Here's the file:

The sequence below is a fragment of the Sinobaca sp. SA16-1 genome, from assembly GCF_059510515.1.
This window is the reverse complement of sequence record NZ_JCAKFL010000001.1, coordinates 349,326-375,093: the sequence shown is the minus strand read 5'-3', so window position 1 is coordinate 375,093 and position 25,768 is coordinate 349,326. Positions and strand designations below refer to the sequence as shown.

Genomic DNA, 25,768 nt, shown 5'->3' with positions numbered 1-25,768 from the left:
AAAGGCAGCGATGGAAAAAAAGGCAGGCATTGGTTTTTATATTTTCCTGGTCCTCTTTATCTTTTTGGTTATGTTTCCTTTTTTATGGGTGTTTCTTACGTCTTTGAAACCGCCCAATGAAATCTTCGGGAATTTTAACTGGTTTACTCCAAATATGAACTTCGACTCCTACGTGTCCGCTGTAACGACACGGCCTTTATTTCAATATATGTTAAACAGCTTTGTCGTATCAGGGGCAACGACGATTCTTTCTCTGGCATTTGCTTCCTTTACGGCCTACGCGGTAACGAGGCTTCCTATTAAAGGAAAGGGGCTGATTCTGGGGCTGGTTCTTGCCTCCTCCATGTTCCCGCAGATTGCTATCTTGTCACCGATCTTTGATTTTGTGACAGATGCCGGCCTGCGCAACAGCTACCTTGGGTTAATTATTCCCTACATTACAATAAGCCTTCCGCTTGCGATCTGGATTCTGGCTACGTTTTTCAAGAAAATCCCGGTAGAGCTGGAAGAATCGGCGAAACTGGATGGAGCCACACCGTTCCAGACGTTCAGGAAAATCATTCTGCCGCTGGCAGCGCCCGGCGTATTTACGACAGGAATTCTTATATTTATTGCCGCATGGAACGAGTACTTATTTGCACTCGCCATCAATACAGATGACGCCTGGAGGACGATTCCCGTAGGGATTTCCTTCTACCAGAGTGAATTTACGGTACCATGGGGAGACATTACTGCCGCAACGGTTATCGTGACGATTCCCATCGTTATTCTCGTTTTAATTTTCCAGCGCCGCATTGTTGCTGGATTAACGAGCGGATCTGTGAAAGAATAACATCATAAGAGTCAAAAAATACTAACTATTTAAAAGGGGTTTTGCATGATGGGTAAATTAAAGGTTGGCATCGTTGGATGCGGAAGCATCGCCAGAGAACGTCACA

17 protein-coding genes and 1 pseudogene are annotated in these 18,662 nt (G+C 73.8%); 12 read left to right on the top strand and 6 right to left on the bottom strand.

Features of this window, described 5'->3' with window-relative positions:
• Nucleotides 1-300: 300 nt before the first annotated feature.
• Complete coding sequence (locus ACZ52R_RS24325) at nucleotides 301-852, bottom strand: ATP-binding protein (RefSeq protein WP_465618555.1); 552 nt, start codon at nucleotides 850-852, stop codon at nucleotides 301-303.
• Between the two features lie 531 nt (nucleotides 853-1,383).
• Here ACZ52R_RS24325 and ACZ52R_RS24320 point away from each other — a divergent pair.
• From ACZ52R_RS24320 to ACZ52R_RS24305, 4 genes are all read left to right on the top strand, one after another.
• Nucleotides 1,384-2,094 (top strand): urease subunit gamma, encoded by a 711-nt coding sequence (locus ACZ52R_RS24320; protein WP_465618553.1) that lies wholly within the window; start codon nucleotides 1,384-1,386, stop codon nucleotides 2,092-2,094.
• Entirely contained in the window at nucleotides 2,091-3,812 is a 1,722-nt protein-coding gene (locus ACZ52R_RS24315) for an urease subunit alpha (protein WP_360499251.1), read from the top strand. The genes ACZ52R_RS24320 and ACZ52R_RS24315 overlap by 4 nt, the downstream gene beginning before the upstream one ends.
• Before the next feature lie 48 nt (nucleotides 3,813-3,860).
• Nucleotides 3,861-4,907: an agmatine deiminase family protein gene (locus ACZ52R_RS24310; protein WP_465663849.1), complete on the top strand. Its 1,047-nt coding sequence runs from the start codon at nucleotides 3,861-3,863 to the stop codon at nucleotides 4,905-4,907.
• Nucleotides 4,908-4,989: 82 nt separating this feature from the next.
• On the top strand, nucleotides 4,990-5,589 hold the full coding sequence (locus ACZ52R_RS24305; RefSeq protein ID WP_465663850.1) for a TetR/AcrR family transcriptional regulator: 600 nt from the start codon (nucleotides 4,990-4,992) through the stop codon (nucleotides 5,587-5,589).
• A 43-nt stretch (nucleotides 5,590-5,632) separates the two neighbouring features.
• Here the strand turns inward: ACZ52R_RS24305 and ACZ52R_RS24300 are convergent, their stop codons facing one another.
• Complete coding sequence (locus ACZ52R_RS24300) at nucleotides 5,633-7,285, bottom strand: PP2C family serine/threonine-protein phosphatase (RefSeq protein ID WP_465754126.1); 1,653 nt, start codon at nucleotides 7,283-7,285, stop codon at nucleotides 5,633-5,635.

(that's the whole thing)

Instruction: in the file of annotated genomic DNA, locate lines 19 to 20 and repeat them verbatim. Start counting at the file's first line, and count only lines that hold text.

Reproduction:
• Here the strand turns inward: ACZ52R_RS24305 and ACZ52R_RS24300 are convergent, their stop codons facing one another.
• Complete coding sequence (locus ACZ52R_RS24300) at nucleotides 5,633-7,285, bottom strand: PP2C family serine/threonine-protein phosphatase (RefSeq protein ID WP_465754126.1); 1,653 nt, start codon at nucleotides 7,283-7,285, stop codon at nucleotides 5,633-5,635.